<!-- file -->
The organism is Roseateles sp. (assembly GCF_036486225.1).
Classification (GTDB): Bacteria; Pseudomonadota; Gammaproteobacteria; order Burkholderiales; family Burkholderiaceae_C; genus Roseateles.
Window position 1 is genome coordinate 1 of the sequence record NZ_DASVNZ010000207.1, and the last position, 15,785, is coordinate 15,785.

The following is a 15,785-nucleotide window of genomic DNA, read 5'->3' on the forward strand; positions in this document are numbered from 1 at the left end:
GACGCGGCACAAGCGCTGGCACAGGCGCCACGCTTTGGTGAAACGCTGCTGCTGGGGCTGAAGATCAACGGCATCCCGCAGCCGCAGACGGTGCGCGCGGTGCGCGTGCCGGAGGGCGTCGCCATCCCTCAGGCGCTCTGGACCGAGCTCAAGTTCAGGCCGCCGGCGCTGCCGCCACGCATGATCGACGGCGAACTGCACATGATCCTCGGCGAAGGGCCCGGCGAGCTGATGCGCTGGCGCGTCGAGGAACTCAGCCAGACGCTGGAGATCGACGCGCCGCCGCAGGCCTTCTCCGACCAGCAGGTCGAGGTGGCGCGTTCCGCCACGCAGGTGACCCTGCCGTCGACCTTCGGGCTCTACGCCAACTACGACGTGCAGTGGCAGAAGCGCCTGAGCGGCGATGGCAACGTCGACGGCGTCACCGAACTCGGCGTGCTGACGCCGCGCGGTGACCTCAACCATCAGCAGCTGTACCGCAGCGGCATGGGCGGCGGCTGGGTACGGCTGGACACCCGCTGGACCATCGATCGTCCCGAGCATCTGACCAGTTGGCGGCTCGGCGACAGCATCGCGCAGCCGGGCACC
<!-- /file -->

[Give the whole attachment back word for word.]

The organism is Roseateles sp. (assembly GCF_036486225.1).
Classification (GTDB): Bacteria; Pseudomonadota; Gammaproteobacteria; order Burkholderiales; family Burkholderiaceae_C; genus Roseateles.
Window position 1 is genome coordinate 1 of the sequence record NZ_DASVNZ010000207.1, and the last position, 15,785, is coordinate 15,785.

The following is a 15,785-nucleotide window of genomic DNA, read 5'->3' on the forward strand; positions in this document are numbered from 1 at the left end:
GACGCGGCACAAGCGCTGGCACAGGCGCCACGCTTTGGTGAAACGCTGCTGCTGGGGCTGAAGATCAACGGCATCCCGCAGCCGCAGACGGTGCGCGCGGTGCGCGTGCCGGAGGGCGTCGCCATCCCTCAGGCGCTCTGGACCGAGCTCAAGTTCAGGCCGCCGGCGCTGCCGCCACGCATGATCGACGGCGAACTGCACATGATCCTCGGCGAAGGGCCCGGCGAGCTGATGCGCTGGCGCGTCGAGGAACTCAGCCAGACGCTGGAGATCGACGCGCCGCCGCAGGCCTTCTCCGACCAGCAGGTCGAGGTGGCGCGTTCCGCCACGCAGGTGACCCTGCCGTCGACCTTCGGGCTCTACGCCAACTACGACGTGCAGTGGCAGAAGCGCCTGAGCGGCGATGGCAACGTCGACGGCGTCACCGAACTCGGCGTGCTGACGCCGCGCGGTGACCTCAACCATCAGCAGCTGTACCGCAGCGGCATGGGCGGCGGCTGGGTACGGCTGGACACCCGCTGGACCATCGATCGTCCCGAGCATCTGACCAGTTGGCGGCTCGGCGACAGCATCGCGCAGCCGGGCACC